Person's nearly fifty years of experience as the bearer of bad news all came to call in 2004 when a magnitude 9.0 earthquake off the coast of Indonesia caused a huge tsunami that killed more than 275,000 people in the coastal areas of the Indian Ocean, ravaging huge portions of Indonesia, Malaysia, Sumatra, and Sri Lanka. The huge number of deaths prompted calls for better emergency warning systems to be put in place in the Indian Ocean.

In addition to giving interviews to U.S. newspaper, magazine, TV, and radio correspondents, when a major earthquake occurs, Person speaks to media representatives from around the world. He and his staff also field phone calls from panic-stricken citizens, anxious to know what to do and what to expect in the wake of a significant tremor. Even the mild quake that shook parts of the Midwest and Canada in June of 1987 was enough to tie up the NEIC's phone lines for three solid hours. "I had eight people here doing nothing but answering phones," Person recounted in Ebony. "We knew that the quake was not large enough to have killed thousands of people. But as far as those people in that area are concerned, they are being shaken by an earthquake and they want to know if they're going to have another."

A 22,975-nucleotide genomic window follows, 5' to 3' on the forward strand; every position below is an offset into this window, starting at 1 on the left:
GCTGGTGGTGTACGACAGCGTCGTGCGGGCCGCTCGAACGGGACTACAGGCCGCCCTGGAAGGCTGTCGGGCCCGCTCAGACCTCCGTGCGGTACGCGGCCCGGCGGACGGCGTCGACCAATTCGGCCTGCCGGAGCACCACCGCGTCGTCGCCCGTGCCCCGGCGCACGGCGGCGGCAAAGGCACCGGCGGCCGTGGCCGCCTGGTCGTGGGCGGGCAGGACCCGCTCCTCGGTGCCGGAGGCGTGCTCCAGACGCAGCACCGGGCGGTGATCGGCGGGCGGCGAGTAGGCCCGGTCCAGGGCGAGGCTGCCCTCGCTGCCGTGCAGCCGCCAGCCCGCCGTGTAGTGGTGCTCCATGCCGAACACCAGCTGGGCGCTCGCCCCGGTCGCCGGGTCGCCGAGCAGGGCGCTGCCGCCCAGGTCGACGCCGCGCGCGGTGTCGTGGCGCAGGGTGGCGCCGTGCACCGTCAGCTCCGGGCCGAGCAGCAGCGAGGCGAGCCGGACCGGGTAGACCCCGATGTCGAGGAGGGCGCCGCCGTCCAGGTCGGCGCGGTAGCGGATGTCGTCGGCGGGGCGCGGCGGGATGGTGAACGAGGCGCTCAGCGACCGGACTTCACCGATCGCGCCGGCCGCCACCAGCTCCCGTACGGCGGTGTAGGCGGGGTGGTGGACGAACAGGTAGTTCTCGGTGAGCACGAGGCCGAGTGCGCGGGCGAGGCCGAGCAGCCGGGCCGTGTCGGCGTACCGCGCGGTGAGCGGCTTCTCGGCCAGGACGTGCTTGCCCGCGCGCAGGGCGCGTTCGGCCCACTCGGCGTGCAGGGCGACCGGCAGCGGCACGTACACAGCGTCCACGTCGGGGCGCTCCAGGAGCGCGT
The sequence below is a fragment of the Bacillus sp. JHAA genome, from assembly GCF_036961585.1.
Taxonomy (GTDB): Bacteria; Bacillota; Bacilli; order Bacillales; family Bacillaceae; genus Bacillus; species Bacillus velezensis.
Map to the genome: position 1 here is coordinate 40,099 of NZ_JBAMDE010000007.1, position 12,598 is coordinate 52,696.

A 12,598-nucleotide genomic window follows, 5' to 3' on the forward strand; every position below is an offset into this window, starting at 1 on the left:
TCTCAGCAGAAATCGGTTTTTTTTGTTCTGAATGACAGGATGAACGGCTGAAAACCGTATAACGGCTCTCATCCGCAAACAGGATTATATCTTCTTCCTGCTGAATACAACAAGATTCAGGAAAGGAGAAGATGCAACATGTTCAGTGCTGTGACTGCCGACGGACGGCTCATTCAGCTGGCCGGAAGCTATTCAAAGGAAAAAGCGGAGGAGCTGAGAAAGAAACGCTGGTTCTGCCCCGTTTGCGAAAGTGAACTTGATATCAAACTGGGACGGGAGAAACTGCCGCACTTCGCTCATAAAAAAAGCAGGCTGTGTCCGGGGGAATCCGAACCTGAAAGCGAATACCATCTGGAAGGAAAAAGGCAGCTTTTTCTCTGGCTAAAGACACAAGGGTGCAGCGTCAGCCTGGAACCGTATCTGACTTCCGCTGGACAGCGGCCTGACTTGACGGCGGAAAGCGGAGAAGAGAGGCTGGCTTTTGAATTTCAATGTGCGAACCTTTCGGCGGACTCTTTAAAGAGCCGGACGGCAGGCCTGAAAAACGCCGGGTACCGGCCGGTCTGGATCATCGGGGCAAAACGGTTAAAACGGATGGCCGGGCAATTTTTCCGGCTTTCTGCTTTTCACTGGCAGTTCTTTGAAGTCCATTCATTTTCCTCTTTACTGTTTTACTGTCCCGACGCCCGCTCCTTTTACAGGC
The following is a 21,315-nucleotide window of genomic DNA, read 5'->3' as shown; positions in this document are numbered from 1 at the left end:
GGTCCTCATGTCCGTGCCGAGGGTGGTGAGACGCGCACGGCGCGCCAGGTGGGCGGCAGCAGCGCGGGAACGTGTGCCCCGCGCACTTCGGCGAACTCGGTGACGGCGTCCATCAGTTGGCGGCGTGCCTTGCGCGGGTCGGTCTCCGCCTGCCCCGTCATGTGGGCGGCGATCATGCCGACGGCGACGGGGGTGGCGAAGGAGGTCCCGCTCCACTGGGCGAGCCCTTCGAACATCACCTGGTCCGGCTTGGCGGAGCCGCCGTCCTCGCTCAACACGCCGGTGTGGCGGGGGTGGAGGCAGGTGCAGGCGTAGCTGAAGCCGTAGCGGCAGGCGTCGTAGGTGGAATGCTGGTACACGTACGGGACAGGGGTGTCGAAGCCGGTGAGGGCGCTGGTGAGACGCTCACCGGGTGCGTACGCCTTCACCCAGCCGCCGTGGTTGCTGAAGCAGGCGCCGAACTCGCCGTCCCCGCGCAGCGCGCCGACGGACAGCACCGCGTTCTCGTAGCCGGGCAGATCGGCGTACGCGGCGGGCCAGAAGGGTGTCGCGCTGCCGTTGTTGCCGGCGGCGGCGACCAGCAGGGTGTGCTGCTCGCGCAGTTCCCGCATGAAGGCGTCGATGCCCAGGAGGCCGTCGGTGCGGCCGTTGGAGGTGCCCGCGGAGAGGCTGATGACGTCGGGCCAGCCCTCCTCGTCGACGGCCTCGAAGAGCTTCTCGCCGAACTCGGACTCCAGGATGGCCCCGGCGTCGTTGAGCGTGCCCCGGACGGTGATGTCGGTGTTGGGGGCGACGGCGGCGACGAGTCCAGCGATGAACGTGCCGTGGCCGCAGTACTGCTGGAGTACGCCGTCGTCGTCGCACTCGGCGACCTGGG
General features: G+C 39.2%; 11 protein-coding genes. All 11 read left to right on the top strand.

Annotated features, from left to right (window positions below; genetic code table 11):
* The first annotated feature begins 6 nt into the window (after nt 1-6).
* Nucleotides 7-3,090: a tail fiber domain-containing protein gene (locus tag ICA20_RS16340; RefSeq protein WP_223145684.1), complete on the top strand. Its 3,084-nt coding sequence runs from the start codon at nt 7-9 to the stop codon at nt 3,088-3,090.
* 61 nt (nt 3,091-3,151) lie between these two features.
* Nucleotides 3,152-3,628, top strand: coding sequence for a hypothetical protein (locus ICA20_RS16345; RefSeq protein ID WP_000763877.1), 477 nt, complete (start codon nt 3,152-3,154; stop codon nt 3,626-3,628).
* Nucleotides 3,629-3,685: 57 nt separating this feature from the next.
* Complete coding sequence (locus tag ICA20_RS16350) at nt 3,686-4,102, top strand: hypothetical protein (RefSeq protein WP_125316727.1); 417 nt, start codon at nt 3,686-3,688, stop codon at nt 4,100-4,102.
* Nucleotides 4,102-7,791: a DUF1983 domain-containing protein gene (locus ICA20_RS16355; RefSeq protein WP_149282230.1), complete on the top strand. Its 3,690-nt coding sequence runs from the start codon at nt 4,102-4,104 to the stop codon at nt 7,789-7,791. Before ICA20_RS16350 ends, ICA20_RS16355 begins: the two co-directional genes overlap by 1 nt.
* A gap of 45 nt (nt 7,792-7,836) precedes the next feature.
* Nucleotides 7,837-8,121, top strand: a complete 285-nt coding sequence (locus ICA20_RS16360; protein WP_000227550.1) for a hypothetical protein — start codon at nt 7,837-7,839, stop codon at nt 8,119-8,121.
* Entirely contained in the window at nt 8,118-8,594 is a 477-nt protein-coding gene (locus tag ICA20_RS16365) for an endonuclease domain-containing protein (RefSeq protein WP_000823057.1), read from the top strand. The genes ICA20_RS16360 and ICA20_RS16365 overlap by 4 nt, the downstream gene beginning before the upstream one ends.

Encouraged Minority Students to Study Earth Sciences

Although he still makes forays into the field to inspect earthquake damage, record aftershocks, and consult with emergency officials, most of Person's time is devoted to managerial work. This includes training and supervising staff, organizing the NEIC's budget, and producing hundreds of publications on earthquake activity worldwide. The center issues daily, weekly, and monthly reports on earthquakes, as well as pamphlets advising the public on what to do when a significant tremor occurs. "We have a database [at the World Data Center for Seismology] that's second to none," Person told CBB. "Builders and civil engineers want to know what kind of earthquake activity there's been in an area before they start to build dams, big buildings, and so forth." All of the publications produced by the office are available to the general public.